Hah, Indeed Architects are poor compared to other professionals. This is because the start out their career with the idea that it's one of the arts, they lurrrrve it, they do it for the love, theywant to create something amazing.....All great things however; they work lots of overtime, don't get paid and don't appear to mind that...because they love it, right!!
Problem is, after 10 to 15 years of working hard like that with little reward financially or indeed otherwise, it's too late to change....there's other little young architects coming in to do the exact same thing, work for free, work overtime etc. etc. You cannot command a good salary in architecture because of this. They do it to themselves....they under-cut to get work, they don't usually operate solely to make large profits. Although the job of an architect is very difficult, it is never rewarded financially the way it should be.....DONT BE AN ARCHITECT if you want money.....Be an oil & gas project manager or something like that!!
A bunch of average earnings I found from multiple sources:-
£500,000+ Sector Team Leader (Banking) Performance related earnings
£428,000 Barrister (QC)
£327,000 Senior Partner (Legal)
£300,000+ Stock/FX Trader (Banking) Performance related earnings
£250,000+ Investment Analyst (Banking) Performance related earnings
£236,000 Solicitor (Corporate)
£232,000 Solicitor (Intellectual Property)
£219,000 Consultant Doctor (Private)
£211,000 General Practitioner - [Private Practice] Partner [Large]£185,000 Partner (Legal)
£132,000 General Practitioner - [Private Practice] Partner [Small]
£122,000 Junior Partner (Legal)
£120,000 Senior Partner (Architecture)
£104,000 Partner (Architecture)
£94,000 Consultant Doctor (NHS)
£83,000 Barrister (CPS)
£81,000 Associate (Legal)
£66,000 Staff Doctor (NHS)
£60,000+ General Practitioner
£59,000 Associate (Architecture)
£52,000 Graduate (MD) Doctor
£48,000 Graduate Solicitor (LLB)(Corporate Sector)
£42,000 Solicitor (General / State)
£30,000 Architecture Graduate (BArch or equivalent)
£27,000 Graduate Solicitor (LLB)(Highstreet firm)
£30K for a B.Arch architect - i.e. Part I - forget about it. Best pay in London for working all hours at Fosters (9AM until midnight) is about £22K. Most London practises pay about £18-19K for Part 1s. Outside of London you're looking at £15k-19K average Part 1. Most Part IIs - you'll be lucky to get £25k.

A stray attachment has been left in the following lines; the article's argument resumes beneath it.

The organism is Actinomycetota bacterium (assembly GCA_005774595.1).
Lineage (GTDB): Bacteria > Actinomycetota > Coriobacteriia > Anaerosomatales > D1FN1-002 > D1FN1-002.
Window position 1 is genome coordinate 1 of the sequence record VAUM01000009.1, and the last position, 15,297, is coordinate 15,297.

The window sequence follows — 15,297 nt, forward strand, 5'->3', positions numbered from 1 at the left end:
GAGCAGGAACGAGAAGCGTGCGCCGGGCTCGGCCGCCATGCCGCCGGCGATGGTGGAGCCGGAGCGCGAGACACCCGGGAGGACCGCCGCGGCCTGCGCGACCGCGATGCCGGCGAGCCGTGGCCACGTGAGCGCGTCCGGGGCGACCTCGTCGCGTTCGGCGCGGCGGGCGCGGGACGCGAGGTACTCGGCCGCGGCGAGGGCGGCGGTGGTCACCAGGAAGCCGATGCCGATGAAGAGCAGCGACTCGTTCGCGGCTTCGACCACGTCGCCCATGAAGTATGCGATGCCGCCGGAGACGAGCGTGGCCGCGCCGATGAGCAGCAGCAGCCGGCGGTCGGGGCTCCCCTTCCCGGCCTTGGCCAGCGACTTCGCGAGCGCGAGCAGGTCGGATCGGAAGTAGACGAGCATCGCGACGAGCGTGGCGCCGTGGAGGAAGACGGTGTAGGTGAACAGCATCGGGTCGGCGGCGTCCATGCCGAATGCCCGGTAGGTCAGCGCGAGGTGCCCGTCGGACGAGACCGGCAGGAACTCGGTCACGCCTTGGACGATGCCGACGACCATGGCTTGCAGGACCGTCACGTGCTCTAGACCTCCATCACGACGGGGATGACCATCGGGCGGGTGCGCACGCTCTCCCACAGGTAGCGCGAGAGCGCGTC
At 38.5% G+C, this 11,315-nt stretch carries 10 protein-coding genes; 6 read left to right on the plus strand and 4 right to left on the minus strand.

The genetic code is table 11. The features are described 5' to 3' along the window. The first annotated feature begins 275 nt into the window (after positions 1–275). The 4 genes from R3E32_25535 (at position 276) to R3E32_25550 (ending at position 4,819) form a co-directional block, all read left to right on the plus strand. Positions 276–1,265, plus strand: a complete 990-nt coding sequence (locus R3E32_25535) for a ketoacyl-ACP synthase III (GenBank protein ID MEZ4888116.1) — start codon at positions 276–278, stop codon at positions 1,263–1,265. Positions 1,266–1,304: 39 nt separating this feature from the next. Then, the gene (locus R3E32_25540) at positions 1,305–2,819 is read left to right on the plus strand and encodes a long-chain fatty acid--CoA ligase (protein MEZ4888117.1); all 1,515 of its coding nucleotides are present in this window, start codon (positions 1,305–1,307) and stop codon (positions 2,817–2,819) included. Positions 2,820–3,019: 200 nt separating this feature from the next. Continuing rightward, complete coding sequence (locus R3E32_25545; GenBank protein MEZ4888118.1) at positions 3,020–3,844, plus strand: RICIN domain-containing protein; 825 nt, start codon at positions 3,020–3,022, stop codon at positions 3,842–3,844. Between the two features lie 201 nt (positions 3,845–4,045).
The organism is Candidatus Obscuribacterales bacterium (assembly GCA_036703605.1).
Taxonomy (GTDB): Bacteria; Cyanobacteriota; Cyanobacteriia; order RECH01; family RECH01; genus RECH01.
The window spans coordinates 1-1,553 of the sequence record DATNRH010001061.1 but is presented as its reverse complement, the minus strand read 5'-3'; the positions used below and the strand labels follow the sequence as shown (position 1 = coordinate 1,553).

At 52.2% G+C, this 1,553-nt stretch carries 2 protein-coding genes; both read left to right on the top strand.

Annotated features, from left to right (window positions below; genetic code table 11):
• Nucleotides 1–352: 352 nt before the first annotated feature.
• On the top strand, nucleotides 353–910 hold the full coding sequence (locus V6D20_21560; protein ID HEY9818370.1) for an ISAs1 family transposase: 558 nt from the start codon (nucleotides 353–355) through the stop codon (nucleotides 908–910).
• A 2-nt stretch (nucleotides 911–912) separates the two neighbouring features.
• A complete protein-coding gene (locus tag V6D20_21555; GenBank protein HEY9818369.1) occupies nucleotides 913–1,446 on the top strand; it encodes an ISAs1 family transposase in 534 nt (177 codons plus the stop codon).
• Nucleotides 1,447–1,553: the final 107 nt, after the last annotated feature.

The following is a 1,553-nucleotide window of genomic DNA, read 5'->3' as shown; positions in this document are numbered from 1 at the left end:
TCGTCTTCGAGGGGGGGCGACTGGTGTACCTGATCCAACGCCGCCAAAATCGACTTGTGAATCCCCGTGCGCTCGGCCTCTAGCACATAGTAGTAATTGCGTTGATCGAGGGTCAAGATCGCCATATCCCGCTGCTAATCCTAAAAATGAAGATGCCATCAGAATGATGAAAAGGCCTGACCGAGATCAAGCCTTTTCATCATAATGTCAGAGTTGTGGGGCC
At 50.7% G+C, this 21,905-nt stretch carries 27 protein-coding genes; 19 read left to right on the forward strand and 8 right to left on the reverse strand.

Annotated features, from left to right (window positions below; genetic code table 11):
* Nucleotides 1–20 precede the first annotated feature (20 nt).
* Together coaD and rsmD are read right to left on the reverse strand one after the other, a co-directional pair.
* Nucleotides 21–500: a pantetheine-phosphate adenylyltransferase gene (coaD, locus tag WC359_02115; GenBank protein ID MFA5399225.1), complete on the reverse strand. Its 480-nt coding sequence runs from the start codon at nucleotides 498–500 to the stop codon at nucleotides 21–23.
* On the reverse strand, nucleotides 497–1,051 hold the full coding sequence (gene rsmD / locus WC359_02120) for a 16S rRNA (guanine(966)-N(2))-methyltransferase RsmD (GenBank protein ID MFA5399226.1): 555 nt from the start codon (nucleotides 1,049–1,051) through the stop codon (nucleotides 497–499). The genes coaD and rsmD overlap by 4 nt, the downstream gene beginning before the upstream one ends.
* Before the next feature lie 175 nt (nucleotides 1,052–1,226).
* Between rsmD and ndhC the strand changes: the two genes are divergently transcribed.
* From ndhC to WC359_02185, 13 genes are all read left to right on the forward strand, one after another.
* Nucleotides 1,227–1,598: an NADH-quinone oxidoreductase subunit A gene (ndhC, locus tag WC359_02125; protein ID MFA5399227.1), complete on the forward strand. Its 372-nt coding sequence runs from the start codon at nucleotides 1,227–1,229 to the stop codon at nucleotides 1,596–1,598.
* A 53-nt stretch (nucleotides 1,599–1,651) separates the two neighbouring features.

obviously the big proviso to all that is if you can actually find a job in the first place
The real problem is that we have too many zombie businesses in the world still propped up by virtually free capital. if some of the non-viable businesses were allowed to go under, rents would come down, property prices would come down, etc, so there would be the opportunity for a bit of creative rebirth and new practises could emerge, perhaps doing development as well as design. instead young architects get exhausted working all hours for established players in order just to cover their massive costs of living. Its a scam alright - working longer and longer for a lower quality of living.
i think 100k by mid 30s as an architect is bonkers. bear in mind the majority of architects won't have part 3 until they are 30, and then will be working for someone for a few years beyond that - so on £45k max until 35. the step to go alone is a massive one and it will take a long time to build up a client base in order to get that sort of income to take £100k in salary.
that's my thoughts, anyway.
To earn big money in architecture you either need to be a big person at a big firm that charges big fee's and employs students+low paid minions.
Be in a medium to high position at a commercial firm that employs students+low paid minions and that builds big pile's of ***** because they are more concerned about their fee's than producing good architecture.* They tend to tell you that their work/life balance is good but what they mean is yes our clients actually know best and we've sold out. Do you want to see my 6 series?
Your choice although I'd say it's easier to earn money throwing up big piles of ***** that it is to produce good architecture.
*Only applies to 1999-2007 because now everyone's unemployed.
does the pay depend on where you graduate?
I find all this interesting of course money doesn't really matter in the end as long as you are happy with your job and find it still fresh.
I can't really speculate having only done three years in architectural technology and I still have to start my Architecture course in September.
One of the reasons I am pursuing this career to the end, apart from being fascinated with architecture, is that I want to roll out of bed in the morning not feeling depressed about work, but to be happy that I have a good job that I enjoy which is stimulating, ever changing and challenging.
Money of course will not make you happy however it is needed and the pay check should reflect the amount of work you have put in to you studies to get there.
This dosen't seem to be the case unfortunately. People motivated by money and massive bonuses should really consider Law, Banking, Stock Market etc... not Architecture.
Can I ask some of the people who have been awarded Part 1, what experience did you go on to do?
Did you stay for just the minimum one year or longer? Whats was the pay like? Was it enough for basic living?
Do practices welcome students generally or is it difficult finding this placement?
I am curious because the next step for me is after the Part 1 and even tho its 3 years minimum down the road I feel myself getting anxious.
I don't really mind a non high paying job as long as I enjoy what I do.
What I'm most scared of is just losing interest in architecture as you go along, and then you realise the low-pay issue then I'll feel like a hundred percent ******